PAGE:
WATCH | Ace Ncobo alleges ‘90.9% of incorrect decisions went against Bafana’ in Ghana qualifier
“This submission is about the firm suspicion, maybe even conviction now that the report is there, that the match was unlawfully manipulated,” said Safa president Danny Jordaan.
Former international referee Andile “Ace” Ncobo has given a devastating report on the officiating of referee Maguette N'Diaye and his assistants - a report he says proves a definite pattern of extreme bias in the World Cup qualifier between Bafana Bafana and Ghana on Sunday.
Ncobo said his report shows that 90.9% of the incorrect decisions, of which there were an unusually high proportion, went against Bafana in the decisive 2022 World Cup Group G qualifier. He said this proves the game was “unlawfully manipulated” and that, in terms of Fifa rules, the result of a 1-0 win to Ghana should be made null and void.
Safa have asked global body Fifa to investigate the officiating of Senegalese ref N'Diaye, including the highly-disputed penalty from which Andre Ayew scored the 33rd-minute goal that saw Ghana (level on 13 points and a +4 goal difference with SA) progress on most goals scored.
Safa president Danny Jordaan said in Wednesday's press conference at Safa House in Nasrec that Ncobo's report would be included in their submission to Fifa.
Ncobo stressed Safa's submission would not be “about the penalty decision”.
“This submission is about the firm suspicion, maybe even conviction now that the report is there, that the match was unlawfully manipulated,” he said.
Ncobo said Safa's submission was based on the Fifa Disciplinary Code’s Article 18.1, which states that, “anyone who ... influences or manipulates the course, result or any other aspect of a match ... shall be sanctioned with a five-year ban”.
He said: “The moment Fifa decides that person needs to be sanctioned because there is verifiable proof they unlawfully influenced or manipulated the match, then it goes without saying that the result becomes null and void.”
Ncobo gave a detailed breakdown of how he came to the conclusion there had been extreme bias towards Ghana.
He said, reviewing the television footage, he “looked at the match second by second and logged all the incidents that required the intervention of the referee”.
“We disregarded minor incidents such as ball out of play for a throw-in ... We looked at only major incidents, and there were 71 in total. The bulk of those were in the first half.
“We then looked at, of the 71, how many the referee blew for, [before] the stage where we look at what the decision was, who it was in favour of and the correctness or otherwise.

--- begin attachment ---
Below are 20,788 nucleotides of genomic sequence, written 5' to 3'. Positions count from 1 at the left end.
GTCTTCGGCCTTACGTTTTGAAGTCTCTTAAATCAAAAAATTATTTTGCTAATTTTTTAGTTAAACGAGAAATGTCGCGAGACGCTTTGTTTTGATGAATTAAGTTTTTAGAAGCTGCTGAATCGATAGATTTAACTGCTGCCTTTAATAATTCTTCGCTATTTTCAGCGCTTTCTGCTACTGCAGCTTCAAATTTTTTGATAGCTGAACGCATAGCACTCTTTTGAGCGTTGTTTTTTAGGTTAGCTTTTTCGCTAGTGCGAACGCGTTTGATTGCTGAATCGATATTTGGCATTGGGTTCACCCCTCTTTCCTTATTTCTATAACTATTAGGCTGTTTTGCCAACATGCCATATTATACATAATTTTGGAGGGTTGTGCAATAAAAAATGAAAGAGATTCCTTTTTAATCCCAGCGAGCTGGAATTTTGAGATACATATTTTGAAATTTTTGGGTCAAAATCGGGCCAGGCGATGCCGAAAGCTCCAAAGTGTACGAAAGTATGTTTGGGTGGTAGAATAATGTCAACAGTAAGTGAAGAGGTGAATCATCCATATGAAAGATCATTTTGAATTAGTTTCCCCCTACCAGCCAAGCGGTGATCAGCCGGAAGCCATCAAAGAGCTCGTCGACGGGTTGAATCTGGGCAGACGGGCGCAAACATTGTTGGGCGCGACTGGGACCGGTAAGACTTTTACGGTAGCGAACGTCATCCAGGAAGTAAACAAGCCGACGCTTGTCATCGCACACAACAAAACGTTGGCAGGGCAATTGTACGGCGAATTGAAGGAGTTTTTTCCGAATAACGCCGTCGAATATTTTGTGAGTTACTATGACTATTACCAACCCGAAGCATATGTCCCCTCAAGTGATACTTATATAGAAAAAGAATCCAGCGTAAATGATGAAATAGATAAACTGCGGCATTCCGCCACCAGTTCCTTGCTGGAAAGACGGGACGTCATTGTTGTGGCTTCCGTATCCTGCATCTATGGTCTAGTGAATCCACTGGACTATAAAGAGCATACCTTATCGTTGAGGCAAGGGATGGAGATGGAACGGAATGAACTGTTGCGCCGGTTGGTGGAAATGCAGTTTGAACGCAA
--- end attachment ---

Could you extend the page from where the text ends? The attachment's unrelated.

“Of this 71, there were 21 incidents where there was no flag or whistle. They were either ignored or not seen. Those count as incorrect decisions.
“ ... And out of the 71, 47 were awarded. Still at this stage we have not made a judgment on the correctness or otherwise of the decisions that were taken.
“The number of correct decisions was 37 out of 71, which gives you an overall assessment of the referee and his team of 52.1% [correct].
“Go to any country and ask what fellow referees say to a referee who has received 60 or 65% — they will tell him he was poor in that match.
“The number of incorrect decisions is 33 out of 71. Still we are talking about incompetence — we haven't touched on bias.
“ ... When you look at the split of incorrect decisions between the teams, theoretically if it's a poor day at the office for the ref it should still be 50/50.
“It's impossible to get an exactly 50/50 split, so even 45/55 is still not regarded as bias. Even 60/40 would be regarded as slight bias, and you can't be holding press conferences and writing to Fifa about it. It is only when you reach your 70/30s that you start looking at an extreme bias.
“ ... Of the 33 incorrect decisions, 30 went against SA, which accounts for 90.9% of incorrect decisions that I have no fear of anyone looking at the match and at this report and saying, 'No, the referee was right where you said he was wrong'.”
Ncobo said where, because of the footage, he could not determine correctness he marked the decision inconclusive.
Further, Ncobo said he found that in the first half N'Diaye got only 37.8% (17 out of 45) decisions correct, and in the second 76.9%, which “reminds us why this ref is on the international panel ... because he has the ability to reach that kind of performance”.
He explained the second-half improvement as stemming from a “sense of comfort that the outcome of the deliberate bias has been to a certain extent achieved”.
He said initially the second-half decisions were all “suddenly correct”, but the incorrect decisions resumed from a point around the 75th-minute of a “renewed vigour on the part of the Bafana players realising they were losing this thing”. All five incorrect decisions in the second half went against Bafana, Ncobo's report alleges.
Ncobo said he tested his report by giving a draft to “respected” fellow ex-referees, including “at least one who I know is a super-apologist for referees”. He said that particular ex-referee came back with a lower figure than 90.9% incorrect decisions, but only reduced to 89.7%.
Ncobo said in his seven hours, 20 minutes reviewing the footage, “I spent five hours, 17 minutes reviewing the first half ... but it took me two hours, 13 minutes to review the second half, because most of the time I was just watching football and the referee giving good decisions”.
Safa have confirmed Fifa have yet to respond to the association on their request for an investigation.